Torture: Tajikistan still needs to breach the gap
Torture: “Tajikistan still needs to breach the gap between policies and reality” – UN rights expert
DUSHANBE (12 February 2014) – The United Nations Special Rapporteur on torture, Juan E. Méndez, today urged the Government of Tajikistan to fully implement its policies for the eradication and prevention of torture and ill-treatment.
“Tajikistan still needs to breach the gap between policies and reality,” Mr. Méndez stressed at the end of a three-day follow-up visit to the Republic of Tajikistan to evaluate the level of implementation of the recommendations issued after his 2012 visit*. “I consider follow-up a priority and believe that this is an important example that should be emulated by other States.”
“I find it very satisfying to see that my recommendations were taken so seriously and that systematic action has been initiated by the Government to implement some of them,” stressed the independent expert charged by the UN Human Rights Council to monitor a report on the use torture and other cruel, inhuman or degrading treatment or punishment in the world.
Mr. Méndez welcomed in particular the adoption of a National Action Plan to implement his advice, and other measures taken, such as the new institute of forensic medicine, legal awareness campaigns and capacity building efforts.
“I regret, however, that civil society has not been consulted in the creation or execution of this Plan, that some areas lack specificity and measurable indicators and that no specific time frame for the implementation is provided,” he noted.
The expert was encouraged by the adoption of new legislation that brings the definition of torture in line with the Convention against Torture and a Supreme Court decree that guarantees the availability of safeguards to prevent torture from the time of apprehension. But he insisted that the punishment for torture and ill-treatment needs to be increased in accordance with the severity of such acts and that amnesty for these crimes need to be specifically prohibited in the applicable legislation.
“I am still concerned that in the past two years only four cases were prosecuted under the new provision despite the fact that allegations of torture and ill-treatment during apprehension, interrogation, pre-trial detention, and in prison still persist,” the Rapporteur said.
“The Government must continue working to ensure that improved laws and policies result in concrete changes in practice,” he stressed. In particular, the Special Rapporteur remains highly concerned about persisting denial to access legal counsel in a timely and independent manner.
The independent expert regretted that there has not been substantive progress to ratify the Optional Protocol to the Convention against Torture and the creation of a National Preventive Mechanism (NPM). “The ratification would prove the openness of prison authorities and would enhance the transparency of the penitentiary system,” he said, “and the NPM is essential for the investigation and punishment, but most of all for the prevention of torture and ill-treatment.”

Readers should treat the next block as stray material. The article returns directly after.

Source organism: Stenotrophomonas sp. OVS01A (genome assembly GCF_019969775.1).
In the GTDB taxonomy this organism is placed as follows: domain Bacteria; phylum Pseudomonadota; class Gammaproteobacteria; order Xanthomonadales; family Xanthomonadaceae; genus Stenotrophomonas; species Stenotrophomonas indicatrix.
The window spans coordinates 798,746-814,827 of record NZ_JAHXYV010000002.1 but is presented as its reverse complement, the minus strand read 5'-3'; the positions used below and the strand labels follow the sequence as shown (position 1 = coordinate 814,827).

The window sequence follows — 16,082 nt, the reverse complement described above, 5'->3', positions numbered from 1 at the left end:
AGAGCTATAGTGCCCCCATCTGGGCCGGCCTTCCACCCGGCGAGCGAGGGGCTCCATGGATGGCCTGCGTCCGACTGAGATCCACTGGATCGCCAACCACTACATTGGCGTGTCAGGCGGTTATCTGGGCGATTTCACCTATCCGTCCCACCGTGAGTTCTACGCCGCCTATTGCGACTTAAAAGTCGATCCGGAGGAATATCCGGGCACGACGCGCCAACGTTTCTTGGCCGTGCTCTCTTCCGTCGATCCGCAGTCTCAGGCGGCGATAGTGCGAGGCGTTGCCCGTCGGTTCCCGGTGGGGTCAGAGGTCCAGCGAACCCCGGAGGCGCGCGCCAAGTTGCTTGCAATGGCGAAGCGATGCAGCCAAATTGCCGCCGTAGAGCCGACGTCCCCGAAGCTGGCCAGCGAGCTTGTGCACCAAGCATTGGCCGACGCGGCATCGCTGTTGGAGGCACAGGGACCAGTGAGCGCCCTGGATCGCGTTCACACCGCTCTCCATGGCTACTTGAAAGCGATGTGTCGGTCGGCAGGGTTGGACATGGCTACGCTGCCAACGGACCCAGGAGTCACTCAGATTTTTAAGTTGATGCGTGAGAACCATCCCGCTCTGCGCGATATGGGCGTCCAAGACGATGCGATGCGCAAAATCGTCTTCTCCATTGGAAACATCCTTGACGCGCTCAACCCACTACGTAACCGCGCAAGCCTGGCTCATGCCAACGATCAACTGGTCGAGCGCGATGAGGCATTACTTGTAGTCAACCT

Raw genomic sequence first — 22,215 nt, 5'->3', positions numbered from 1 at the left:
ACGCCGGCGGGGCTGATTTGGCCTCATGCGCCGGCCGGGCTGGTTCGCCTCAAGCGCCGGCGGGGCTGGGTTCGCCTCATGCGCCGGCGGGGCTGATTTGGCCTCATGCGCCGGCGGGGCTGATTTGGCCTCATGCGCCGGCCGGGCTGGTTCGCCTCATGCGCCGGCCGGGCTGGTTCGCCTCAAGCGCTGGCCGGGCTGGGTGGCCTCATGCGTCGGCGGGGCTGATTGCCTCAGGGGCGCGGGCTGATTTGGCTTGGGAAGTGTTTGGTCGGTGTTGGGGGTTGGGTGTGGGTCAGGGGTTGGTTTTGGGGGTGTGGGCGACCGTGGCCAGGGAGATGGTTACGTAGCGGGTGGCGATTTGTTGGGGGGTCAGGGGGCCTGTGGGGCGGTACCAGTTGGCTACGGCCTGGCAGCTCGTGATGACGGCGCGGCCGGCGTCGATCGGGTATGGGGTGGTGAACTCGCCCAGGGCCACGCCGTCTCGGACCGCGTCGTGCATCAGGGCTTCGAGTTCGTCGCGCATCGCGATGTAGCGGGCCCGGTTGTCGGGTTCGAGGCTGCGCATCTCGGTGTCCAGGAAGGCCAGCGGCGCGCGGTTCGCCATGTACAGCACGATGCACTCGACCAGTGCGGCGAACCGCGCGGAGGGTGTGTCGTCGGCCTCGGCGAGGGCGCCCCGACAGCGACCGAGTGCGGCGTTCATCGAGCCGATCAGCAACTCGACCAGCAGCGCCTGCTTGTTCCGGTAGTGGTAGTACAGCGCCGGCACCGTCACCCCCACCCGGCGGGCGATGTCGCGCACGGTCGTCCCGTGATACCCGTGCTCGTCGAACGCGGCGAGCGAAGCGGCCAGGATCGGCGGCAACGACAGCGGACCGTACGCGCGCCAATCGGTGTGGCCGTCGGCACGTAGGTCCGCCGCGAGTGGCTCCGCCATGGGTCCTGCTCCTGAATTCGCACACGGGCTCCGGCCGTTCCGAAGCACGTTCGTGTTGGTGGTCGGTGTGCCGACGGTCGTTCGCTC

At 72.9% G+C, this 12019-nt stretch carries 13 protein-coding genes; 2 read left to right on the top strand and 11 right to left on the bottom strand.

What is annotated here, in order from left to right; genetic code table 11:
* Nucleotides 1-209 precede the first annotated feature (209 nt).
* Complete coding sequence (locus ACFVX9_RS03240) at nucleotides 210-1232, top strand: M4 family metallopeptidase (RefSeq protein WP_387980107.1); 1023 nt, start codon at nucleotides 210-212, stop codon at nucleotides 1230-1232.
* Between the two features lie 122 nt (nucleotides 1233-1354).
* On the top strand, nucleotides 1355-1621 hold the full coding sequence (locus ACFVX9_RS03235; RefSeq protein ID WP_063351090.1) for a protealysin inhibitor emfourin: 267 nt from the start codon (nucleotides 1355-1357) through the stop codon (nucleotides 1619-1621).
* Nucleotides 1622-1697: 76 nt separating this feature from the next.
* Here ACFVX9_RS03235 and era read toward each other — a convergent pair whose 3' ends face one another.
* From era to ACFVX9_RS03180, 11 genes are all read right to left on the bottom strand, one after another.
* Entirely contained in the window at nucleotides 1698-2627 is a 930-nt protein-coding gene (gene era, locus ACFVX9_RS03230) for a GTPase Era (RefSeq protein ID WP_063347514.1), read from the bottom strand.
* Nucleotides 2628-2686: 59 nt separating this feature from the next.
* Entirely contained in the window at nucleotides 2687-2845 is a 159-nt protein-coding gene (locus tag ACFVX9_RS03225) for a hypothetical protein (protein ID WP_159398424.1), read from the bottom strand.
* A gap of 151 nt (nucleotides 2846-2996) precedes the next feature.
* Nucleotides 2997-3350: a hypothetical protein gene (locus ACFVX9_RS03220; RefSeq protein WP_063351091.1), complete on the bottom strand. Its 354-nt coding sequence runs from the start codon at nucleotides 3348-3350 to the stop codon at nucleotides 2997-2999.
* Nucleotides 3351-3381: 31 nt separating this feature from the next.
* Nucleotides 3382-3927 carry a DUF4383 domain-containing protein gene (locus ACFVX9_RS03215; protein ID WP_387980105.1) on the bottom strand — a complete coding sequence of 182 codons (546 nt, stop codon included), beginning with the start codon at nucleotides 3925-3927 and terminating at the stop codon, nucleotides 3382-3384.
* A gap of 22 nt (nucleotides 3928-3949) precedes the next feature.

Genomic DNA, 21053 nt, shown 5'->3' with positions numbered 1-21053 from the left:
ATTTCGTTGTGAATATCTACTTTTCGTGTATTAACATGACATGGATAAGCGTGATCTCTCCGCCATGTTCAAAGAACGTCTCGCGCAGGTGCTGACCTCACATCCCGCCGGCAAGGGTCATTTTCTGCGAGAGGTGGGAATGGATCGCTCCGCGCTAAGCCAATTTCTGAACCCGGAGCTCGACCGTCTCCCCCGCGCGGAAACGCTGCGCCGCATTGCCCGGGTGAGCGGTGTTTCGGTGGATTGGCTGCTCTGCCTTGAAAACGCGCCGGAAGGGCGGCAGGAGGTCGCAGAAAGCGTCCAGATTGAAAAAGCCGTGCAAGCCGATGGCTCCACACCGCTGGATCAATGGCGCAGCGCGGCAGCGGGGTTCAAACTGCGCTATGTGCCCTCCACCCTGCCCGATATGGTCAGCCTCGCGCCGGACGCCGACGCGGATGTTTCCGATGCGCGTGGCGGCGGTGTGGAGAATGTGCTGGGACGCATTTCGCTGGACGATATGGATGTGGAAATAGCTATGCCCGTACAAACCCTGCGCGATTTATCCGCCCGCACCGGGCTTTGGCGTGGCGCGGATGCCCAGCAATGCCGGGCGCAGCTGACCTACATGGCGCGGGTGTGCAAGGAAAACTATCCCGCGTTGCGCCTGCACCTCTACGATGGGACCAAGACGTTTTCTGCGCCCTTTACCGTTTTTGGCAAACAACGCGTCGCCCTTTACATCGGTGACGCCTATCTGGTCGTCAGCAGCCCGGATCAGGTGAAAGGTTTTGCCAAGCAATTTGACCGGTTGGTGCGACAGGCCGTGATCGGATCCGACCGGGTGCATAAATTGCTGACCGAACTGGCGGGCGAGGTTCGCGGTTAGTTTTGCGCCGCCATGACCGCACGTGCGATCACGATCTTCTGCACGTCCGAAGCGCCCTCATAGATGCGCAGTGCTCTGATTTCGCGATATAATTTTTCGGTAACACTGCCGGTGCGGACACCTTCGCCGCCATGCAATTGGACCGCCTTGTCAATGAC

In the context of monitoring places of detention, the Special Rapporteur welcomed the expansion of the Ombudsperson’s mandate and that office’s willingness to cooperate with civil society to conduct visits to detention facilities. He regretted, however, that in recent cases civil society representatives were denied access to prisons to investigate alleged acts of mistreatment. .
“Lack of compliance with the non-refoulement provision in the Convention Against Torture continues to be a matter of concern,” Mr. Méndez noted. “The legislation should be amended to ensure that the obligation not to extradite or deport or expel a person to a country where he or she faces a risk of torture or ill-treatment is duly recognized and that appropriate legal recourse is guaranteed in order to allow for a meaningful risk assessment.”
The Special Rapporteur also expressed deep concerned about information received related to reprisals after his 2012 visit despite a clear understanding with the Government that such acts are unacceptable. Reprisals and intimidation constitute a serious threat to the work of the Rapporteur and other UN Human Rights mechanisms.
“I strongly urge the Government to take all necessary measures to prevent intimidation and reprisals against individuals who seek to cooperate or have cooperated with my mandate and I expect no similar allegations after my follow-up visit,” insisted the expert.
The Special Rapporteur expressed his willingness to continue the fruitful engagement with the Government and civil society of Tajikistan through his Anti-Torture follow-up Initiative. “Although more efforts are needed in several areas, I can attest that there is strong evidence of political will on the highest level to work on eradicating and preventing torture and ill-treatment,” he said.
“I will submit a follow-up report to the Human Rights Council with more detailed observations and recommendations and I am confident this will further enhance the efforts already made to end the practice of torture and ill-treatment in the country,” he concluded.
(*) Check the Special Rapporteur’s 2012 report on Tajikistan.